JasonTRunner
JasonTRunner

Reviewing a plethora of certifications now available, I've come to the conclusion the certification area is now a business - a revenue cash grab for these technology companies. How valued are they or relevant they are....constant upgrades to keep you coming back to stay relevant. Sometimes I wish I were in a different industry.

jenniferyoung1212
jenniferyoung1212

CompTIA is pretty good for beginners who want a break in the IT industry. There's a computer technician training at CareerStep that can be completed in a self-paced program format. I hear that vouchers for the test are included in their program as well. http://www.careerstep.com/

StevenDDeacon
StevenDDeacon

TechRepublic is Microsoft centric i.e Linux is bad for business. I'm really surprised that VDI is not on the list. Virtual Desktop Infrastructure is going to be a hot ticket occupation with the advent of cloud computing and smart mobile devices. Not too many VDI "experts" out there. And many will learn how to do VDI the hard way. Big impact to networks/clouds and the Internet. And some applications are not VDI compatible. Benefits with VDI are improved maintenance, security, collaboration, and backup logistics, and minimal support overhead for nodes. Cons are big network hit, lost session recovery, and front-end investment costs are very high. Buy in requires new networking hardware infrastructure, middle-ware costs, new node hardware and software licensing costs, and new server and storage investments.

teksuccess
teksuccess

I realized that Cisco certifications are in very high demand, but Microsoft is still a top player. The newest MCSE (Microsoft Certified Solutions Expert) certifications will cover newer technology like cloud computing and virtualization. It focuses on Microsoft's newest Server operating system. I still believe that when a candidate shows up with an MCSE or MCSA for Windows server 2003, they still grab attention. After all even though the new MCSE is 5 exams, the old MCSE: 2003 was 7 exams and that shows some dedication of an individual who went through those sleep-less nights.

jamer02
jamer02

I wonder why ITIL is not listed. I though Information Assurance was a hot item right now.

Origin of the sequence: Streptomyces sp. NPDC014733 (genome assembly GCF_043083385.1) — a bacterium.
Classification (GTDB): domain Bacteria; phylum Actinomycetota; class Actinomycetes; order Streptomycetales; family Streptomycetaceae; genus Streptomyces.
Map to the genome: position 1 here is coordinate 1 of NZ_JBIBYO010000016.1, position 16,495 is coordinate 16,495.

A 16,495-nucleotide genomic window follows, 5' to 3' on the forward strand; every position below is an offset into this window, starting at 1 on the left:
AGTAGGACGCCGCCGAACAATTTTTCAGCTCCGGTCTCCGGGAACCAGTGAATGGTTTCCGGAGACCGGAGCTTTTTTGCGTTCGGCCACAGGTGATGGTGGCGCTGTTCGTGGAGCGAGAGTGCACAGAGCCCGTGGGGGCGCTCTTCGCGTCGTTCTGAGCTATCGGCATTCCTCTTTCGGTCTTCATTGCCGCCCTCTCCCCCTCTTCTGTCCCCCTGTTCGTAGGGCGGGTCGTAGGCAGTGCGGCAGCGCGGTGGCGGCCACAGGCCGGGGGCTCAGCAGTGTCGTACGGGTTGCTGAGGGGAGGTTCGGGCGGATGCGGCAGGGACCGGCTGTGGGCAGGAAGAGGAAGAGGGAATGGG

Jeffwii
Jeffwii

I believe the new MCSA and MCSE certifications for Server 2012 will start to be invaluable within the next 1-2 years.

NBGKBN
NBGKBN

PMP? Really. My company, the company I own, actively rejects PMI/PMP (PMI Need Not Apply) in favor of senior BA-types with an understanding of how technology works, not how management functions. GE, IBM, MS,... I've been employed by them all and none recognized PMP as a valuable certification. In fact, we work with GE at the highest level and have enjoyed PMP jokes. How do you spot a good PM? First, that person is probably too busy to spend time/money on a certification I accomplished in a weekend (literally,... a book, a weekend and we both passed the exam - this ain't a Microsoft cert). Second. Respect and membership. The PM's spreadsheet should have useful artifacts, not mundane milestones (screen names, table design). How about Business Process Identifiers and valuable milestones. I also pimp out a few dozen developers. Every PMP has "User Screen" on a spreadsheet. I'll say it again and one day I'll certainly be justified: "PMI Need Not Apply".

RajeGera
RajeGera

I would like to know the must certifications for 3-4 yrs of Dot Net experienced professionals.I am good at coding and developing the systems but want to shape up my career in management/consultancy area.

ddevida
ddevida

TestOut Corp. new NetworkPro and PCPro certifications are also very good.

mail2hemant
mail2hemant

If you haven't included the Cloud Certification, you are missing the hottest trend in the current IT market. Cloud and Big Data are on the top of organizations in 2012 and will get more steam in 2013.

TimothyGaladima
TimothyGaladima

ITIL and CBAP are hot in my country at the moment. I'm surprised these are not on the list. -Tim

jsadhu
jsadhu

I don;t see any mention of CSM, CSPO, CSP or PMI-ACP. Giving how more and more processes are adopting agile - I expected to see atleast a SCRUM certification.

jsadhu
jsadhu

ITIL v3 certifications are very popular in the federal circuit

NJKotze
NJKotze

I think everyone in development should learn this. This will help with doing development right from the beginning and start saving money as well as weekends off with the family.

&ltDTECH;
&ltDTECH;

Very great article, nice certifications to gain to improve knowledge of recent problems within IT, good luck to my fellow techs whose planning on taking either one of them and just be tough...."DANIEL"

avtark
avtark

Where are Java/ J2ee certifications? I don't thing this list achieves anything but misleads the masses... Certifications only prove one point... under an time pressured/ unrealistic exam condition someone passed the score set by the vendor... What else does it say about the person's ability to really solve problems and get hands dirty?

keithmayer
keithmayer

Note that Microsoft is bringing back the "MCSE" moniker, but with a slightly different definition - "Microsoft Certified Solutions Expert" - If you're currently an MCITP on Windows Server 2008, you've been grandfathered into the new program - with just two more exams you can earn the new MCSE: Private Cloud certification. There's free study guides for the new MCSE Private Cloud exams at http://aka.ms/studyguides. Might be worth a look! Hope this helps, Keith http://KeithMayer.com - IT Pros ROCK!